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As part of the next stage, many restrictions we've lived under for well over a year will come to an end, including the mandatory wearing of face masks.
However, while 19 July was initially dubbed 'Freedom Day' by many, various scientists and experts have warned that people should remember the number of cases have been rising drastically.
These will no longer be mandatory in public spaces like shops and on transport, but many businesses have suggested they may still ask people to wear them if possible - while others may also feel they wish to do so anyway.
The government has also said it 'expects and recommends' that people wear coverings in crowded areas, such as on public transport.
It explained: "Wearing a face covering, especially when there is close contact between people in enclosed and crowded spaces will still help to reduce the risk of spreading Covid-19, especially.
"It may also ensure those who are clinically extremely vulnerable feel more relaxed.
"It is important that face coverings fit securely around the face so as to safely cover the mouth and the nose."
Nightclubs, Gigs and Festivals
Nightclubs will be able to finally reopen - yep, that's for the first time since lockdown first came in back in March 2020.
Gigs and festivals may also resume without the restictrions that have held them back.
However, the government has said proof of vaccination status or evidence of a recent negative test may become mandatory in large venues, encouraging places to introduce them on a voluntary basis, saying it would 'work with organisations that operate large, crowded settings where people are likely to be in close proximity to others outside their household to encourage the use of the NHS Covid pass'.
It added: "The Government will consider mandating the NHS Covid Pass in certain venues at a later date... if sufficient measures are not taken to limit infection."
Pubs, Bars and Restaurants
Customers in hospitality venues will no longer have to be seated, while compulsory table service will come to an end - meaning you can head to the bar to order your drink, if you wish.
That said, be sure to check with individual venues, as many have indicated that they may wish to keep some of the measures in place for ease or safety.
People will no longer be legally required to scan a QR code to check in to a site.
Sports stadiums and venues that had not reopened under pilot schemes will finally be able to reopen to full capacity.
However, as with other large events, the government has urged organisers to make use of the NHS Covid pass to ensure attendees are either fully vaccinated, have had a recent negative test, or natural immunity.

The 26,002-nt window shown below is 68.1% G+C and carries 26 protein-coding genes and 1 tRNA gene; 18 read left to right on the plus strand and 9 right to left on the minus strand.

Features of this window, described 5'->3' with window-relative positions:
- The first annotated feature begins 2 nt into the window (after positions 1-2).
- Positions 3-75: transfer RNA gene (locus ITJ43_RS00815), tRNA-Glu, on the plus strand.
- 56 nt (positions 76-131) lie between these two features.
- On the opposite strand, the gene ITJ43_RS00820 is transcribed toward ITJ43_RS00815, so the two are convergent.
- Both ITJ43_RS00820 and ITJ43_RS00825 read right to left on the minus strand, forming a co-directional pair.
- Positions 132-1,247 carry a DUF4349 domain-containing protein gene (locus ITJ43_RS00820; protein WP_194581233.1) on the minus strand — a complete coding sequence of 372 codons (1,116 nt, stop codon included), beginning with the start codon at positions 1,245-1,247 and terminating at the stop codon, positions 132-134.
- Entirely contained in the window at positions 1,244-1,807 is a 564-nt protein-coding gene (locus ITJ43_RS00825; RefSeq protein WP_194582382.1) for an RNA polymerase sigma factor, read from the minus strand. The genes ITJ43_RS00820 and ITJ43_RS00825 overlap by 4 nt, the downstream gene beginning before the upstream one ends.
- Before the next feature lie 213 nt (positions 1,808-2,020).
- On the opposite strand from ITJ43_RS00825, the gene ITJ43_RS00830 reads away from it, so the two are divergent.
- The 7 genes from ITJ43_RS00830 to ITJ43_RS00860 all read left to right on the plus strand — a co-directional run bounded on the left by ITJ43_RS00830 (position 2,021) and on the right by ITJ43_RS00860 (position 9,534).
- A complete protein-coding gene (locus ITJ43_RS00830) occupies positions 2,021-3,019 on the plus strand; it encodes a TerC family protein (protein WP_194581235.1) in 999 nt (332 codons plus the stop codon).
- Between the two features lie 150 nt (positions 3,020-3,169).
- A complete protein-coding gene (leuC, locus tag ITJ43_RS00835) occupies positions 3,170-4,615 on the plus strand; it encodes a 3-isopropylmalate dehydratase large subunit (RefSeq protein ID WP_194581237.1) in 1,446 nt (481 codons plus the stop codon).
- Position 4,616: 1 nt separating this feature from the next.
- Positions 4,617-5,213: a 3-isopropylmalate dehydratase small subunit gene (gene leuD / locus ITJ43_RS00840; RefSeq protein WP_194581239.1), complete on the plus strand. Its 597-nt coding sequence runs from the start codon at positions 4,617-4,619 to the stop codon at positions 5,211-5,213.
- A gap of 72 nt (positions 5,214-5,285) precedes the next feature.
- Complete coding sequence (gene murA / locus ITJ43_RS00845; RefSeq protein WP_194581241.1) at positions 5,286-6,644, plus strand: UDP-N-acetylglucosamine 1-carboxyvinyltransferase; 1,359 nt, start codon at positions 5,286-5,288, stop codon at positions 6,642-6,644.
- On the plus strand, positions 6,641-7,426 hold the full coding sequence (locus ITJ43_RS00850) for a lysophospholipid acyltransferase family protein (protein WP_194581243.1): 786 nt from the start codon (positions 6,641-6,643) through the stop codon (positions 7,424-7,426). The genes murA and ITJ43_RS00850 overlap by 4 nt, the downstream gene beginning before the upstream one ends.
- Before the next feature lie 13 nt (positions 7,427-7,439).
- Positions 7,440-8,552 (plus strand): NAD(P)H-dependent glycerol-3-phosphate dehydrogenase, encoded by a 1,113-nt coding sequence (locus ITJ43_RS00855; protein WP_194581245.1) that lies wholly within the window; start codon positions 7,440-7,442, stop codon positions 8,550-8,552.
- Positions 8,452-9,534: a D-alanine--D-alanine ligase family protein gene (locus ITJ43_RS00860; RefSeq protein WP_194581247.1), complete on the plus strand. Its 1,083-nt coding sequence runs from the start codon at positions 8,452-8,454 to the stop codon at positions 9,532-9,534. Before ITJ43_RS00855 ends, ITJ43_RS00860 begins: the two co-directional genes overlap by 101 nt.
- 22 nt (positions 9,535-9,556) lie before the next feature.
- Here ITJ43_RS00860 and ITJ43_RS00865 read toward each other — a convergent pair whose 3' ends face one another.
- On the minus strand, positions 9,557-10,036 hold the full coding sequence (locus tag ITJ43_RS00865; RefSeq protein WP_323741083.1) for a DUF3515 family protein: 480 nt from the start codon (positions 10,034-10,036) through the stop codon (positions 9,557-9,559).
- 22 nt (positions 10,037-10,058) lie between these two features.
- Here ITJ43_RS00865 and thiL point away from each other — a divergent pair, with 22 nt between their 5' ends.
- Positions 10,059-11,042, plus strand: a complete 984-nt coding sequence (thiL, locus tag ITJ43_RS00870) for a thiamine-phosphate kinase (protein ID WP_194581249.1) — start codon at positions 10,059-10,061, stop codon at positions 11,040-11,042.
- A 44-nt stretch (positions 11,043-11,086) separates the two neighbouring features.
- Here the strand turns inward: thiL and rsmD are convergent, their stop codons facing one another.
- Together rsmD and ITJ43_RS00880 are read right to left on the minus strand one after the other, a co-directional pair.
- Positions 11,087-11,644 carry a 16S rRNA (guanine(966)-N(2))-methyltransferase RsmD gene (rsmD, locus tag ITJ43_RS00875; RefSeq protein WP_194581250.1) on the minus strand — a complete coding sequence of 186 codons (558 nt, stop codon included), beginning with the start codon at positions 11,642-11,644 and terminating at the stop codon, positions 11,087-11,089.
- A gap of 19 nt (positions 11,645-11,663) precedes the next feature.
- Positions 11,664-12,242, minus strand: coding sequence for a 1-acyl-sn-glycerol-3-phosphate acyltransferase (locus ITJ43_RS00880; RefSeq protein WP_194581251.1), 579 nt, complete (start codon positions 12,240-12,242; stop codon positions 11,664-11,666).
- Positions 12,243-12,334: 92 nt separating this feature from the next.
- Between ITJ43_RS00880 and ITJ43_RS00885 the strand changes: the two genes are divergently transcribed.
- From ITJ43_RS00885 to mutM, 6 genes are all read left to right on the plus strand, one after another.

Today marks a huge milestone for the travel industry, which has been hit hard by restrictions over the past year-and-a-half.
Now, fully vaccinated UK residents will no longer need to quarantine after returning home from amber list countries. You are classed as fully vaccinated 14 days after your second dose.
This change in the rules also does not apply to travellers returning from France.
Travellers will still be required to take a pre-departure test three days before they leave for England, along with another test on or before the second day after their return.
From today, social distancing measures 'will be ended in the workplace', meaning it is 'no longer necessary for the government to instruct people to work from home', according to the official government website.
It adds: "However, employers still have a legal responsibility to protect their employees and others from risks to their health and safety.
"Your employer should be able to explain to you the measures they have in place to keep you safe at work. Some employers may request employees to undertake regular testing for Covid-19 to identify people who are asymptomatic."
Education secretary Gavin Williamson confirmed 'school bubbles' will also end on 19 July, meaning children will only have to self-isolate if they test positive for the virus - or if they are informed they are a close contact by NHS Test and Trace.
Williamson said: "Keeping children in consistent groups was essential to control the spread of the virus when our population was less vaccinated.
"We recognise that the system of bubbles and isolation is causing disruption to many children's education. That is why we'll be ending bubbles and transferring contact tracing to the NHS Test and Trace system for early years settings, schools and colleges."
The 'one metre plus' rule will be lifted, although guidance remains in two circumstances: when self-isolating after positive test, and while in airports - the latter being a measure to prevent people mixing with others arriving from high-risk countries.
The 'rule of six' for indoor gatherings will end, along with the limit of 30 people outside. This means weddings, funerals and other large events like festivals will no longer have a cap on numbers.
The limit on how many named visitors a care home resident can have will be lifted, but measures like enhanced cleaning and PPE are due to remain in place.
Beyond 19 July
Further down the line, self-isolation rules are also due to change.
From Monday 16 August, those who have had both doses of their vaccine will be exempt from self-isolating if they are found to have come into contact by someone who later tested positive for Covid by NHS Test and Trace - unless they test positive for coronavirus, of course.
Health Secretary Sajid Javid said: "This new approach means we can manage the virus in a way that is proportionate to the pandemic while maintaining the freedoms that are so important to us all."
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